movements upon the formations of the earth which are formed under the morphoclimatic conditions pertaining to the
same period composing the geomorphological units and considered as generations of earth formations. In the system
developed by Erol for the purpose of determining the erosion surfaces which forms the basis of this study , joint
evaluation of erosion surfaces and their correlating sediments will make it possible to differentiate generations of earth
formations which have been formed under the same morphoclimatic conditions (Erol ,1979,1983a). In this study, relief
generations are listed and named from the old ones to the new ones and from the peaks to the troughs (Erol, 1983a,
1991, 1993a).
International Archives of Photogrammetry and Remote Sensing. Vol. XXXIII, Part B7. Amsterdam 2000.
Kaya, Sinasi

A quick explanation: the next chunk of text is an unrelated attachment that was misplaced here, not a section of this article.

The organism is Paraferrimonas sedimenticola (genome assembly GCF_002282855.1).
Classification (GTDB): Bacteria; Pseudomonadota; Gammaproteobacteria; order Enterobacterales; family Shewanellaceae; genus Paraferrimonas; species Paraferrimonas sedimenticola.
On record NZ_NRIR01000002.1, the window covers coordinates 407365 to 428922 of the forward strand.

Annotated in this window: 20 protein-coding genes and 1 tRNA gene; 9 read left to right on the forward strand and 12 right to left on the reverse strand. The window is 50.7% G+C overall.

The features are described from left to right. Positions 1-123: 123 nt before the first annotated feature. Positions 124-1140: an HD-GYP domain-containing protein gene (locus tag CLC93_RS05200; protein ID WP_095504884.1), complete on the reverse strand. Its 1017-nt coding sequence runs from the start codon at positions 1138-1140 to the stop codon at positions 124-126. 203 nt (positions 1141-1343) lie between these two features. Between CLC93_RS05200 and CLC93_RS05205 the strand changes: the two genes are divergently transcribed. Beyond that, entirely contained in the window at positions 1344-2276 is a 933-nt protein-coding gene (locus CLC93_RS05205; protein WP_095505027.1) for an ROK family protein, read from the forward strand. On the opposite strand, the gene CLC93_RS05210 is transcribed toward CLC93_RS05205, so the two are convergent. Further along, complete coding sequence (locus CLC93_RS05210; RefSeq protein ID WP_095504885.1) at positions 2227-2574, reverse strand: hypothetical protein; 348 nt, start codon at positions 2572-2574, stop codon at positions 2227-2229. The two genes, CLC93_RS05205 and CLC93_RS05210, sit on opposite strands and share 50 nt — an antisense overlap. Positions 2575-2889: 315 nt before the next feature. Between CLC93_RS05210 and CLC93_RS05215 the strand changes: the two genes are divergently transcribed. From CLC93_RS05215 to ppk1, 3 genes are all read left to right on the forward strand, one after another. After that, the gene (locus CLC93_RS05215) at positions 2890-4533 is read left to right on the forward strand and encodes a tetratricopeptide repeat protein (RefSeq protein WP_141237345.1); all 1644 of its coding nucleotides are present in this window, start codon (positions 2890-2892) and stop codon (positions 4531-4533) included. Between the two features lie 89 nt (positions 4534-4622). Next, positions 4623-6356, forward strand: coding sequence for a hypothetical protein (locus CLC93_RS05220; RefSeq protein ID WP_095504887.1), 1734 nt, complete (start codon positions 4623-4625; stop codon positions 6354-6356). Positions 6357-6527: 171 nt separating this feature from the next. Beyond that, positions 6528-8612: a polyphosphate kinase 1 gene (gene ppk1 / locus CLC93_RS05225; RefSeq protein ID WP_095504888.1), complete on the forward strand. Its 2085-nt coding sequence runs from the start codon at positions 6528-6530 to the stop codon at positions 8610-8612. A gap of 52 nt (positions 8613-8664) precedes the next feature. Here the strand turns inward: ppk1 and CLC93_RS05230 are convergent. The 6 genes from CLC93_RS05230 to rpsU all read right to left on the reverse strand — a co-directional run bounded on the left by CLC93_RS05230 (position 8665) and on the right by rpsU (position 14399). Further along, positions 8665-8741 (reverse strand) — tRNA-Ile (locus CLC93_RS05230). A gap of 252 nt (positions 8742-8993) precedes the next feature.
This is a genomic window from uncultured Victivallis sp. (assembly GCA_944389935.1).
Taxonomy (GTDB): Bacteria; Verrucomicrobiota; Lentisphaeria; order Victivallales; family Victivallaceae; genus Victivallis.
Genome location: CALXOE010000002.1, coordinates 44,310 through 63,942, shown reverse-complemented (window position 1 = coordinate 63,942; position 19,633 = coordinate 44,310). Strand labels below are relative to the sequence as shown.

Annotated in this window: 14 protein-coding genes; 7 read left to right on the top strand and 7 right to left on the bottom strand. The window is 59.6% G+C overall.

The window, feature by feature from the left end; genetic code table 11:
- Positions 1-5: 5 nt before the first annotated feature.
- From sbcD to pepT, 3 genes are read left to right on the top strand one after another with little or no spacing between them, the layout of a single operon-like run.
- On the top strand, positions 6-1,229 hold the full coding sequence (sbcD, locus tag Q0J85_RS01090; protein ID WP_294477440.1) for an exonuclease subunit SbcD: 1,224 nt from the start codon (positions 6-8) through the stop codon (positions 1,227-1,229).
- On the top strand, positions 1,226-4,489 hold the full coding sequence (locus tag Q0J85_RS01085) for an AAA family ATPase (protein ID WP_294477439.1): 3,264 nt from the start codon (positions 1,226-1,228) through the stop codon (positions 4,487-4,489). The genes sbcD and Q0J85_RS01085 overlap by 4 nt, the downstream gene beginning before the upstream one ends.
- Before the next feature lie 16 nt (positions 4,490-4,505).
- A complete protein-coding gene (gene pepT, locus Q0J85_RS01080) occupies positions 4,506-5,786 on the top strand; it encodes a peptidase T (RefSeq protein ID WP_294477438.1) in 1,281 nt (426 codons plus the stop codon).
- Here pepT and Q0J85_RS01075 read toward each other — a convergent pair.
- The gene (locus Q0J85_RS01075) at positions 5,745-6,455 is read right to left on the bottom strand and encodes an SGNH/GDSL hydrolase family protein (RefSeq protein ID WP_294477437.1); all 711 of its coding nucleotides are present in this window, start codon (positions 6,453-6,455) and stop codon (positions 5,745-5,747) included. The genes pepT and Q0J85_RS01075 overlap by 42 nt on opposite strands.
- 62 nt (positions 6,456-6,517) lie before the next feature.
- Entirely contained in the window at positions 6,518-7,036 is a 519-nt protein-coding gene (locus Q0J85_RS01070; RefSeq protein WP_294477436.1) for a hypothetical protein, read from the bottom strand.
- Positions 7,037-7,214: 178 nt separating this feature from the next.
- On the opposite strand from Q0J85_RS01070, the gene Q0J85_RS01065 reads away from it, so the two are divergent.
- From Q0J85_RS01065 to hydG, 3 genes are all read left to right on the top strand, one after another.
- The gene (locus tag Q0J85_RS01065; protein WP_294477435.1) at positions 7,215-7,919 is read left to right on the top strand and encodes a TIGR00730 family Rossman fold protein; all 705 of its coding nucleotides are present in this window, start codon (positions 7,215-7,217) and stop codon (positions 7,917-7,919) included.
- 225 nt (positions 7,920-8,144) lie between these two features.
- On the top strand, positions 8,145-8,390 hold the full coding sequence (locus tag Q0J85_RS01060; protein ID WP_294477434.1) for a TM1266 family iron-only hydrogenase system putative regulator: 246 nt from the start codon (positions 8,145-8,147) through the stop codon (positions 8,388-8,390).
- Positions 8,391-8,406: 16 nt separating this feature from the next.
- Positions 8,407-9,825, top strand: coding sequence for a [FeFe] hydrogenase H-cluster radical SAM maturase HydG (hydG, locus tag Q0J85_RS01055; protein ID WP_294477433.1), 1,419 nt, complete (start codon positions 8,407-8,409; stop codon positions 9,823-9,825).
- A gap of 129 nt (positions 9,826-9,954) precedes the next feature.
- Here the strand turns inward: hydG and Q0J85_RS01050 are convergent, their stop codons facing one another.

DI Erosion Surface System
DII Erosion Surface System
DIII Erosion Surface System
SY High Terrace Systems
SA Low Terrace Systems
Lower-Middle Miocene Period
Hot-Humid Conditions, Between 470-924 m.
Upper Miocene Period
Dry-Semi Dry Conditions, Between 270-470 m.
Upper Pliocene Period
Subtropical-Humid Conditions,Between130-270 m.
Lowest-Middle Pleistocene Period
Subtropical-Humid Conditions, Between 50-130 m.
Upper Pleistocene Period
Cool-Humid Conditions, Between 10-50 m.
Table 1. Relief Generations of Isýklar Mountain (Erol and Cetin, 1995, Altin, 1992, Eldeniz,1996).
Grouping was made among the contour lines, which have been digitized and transferred to computer media at each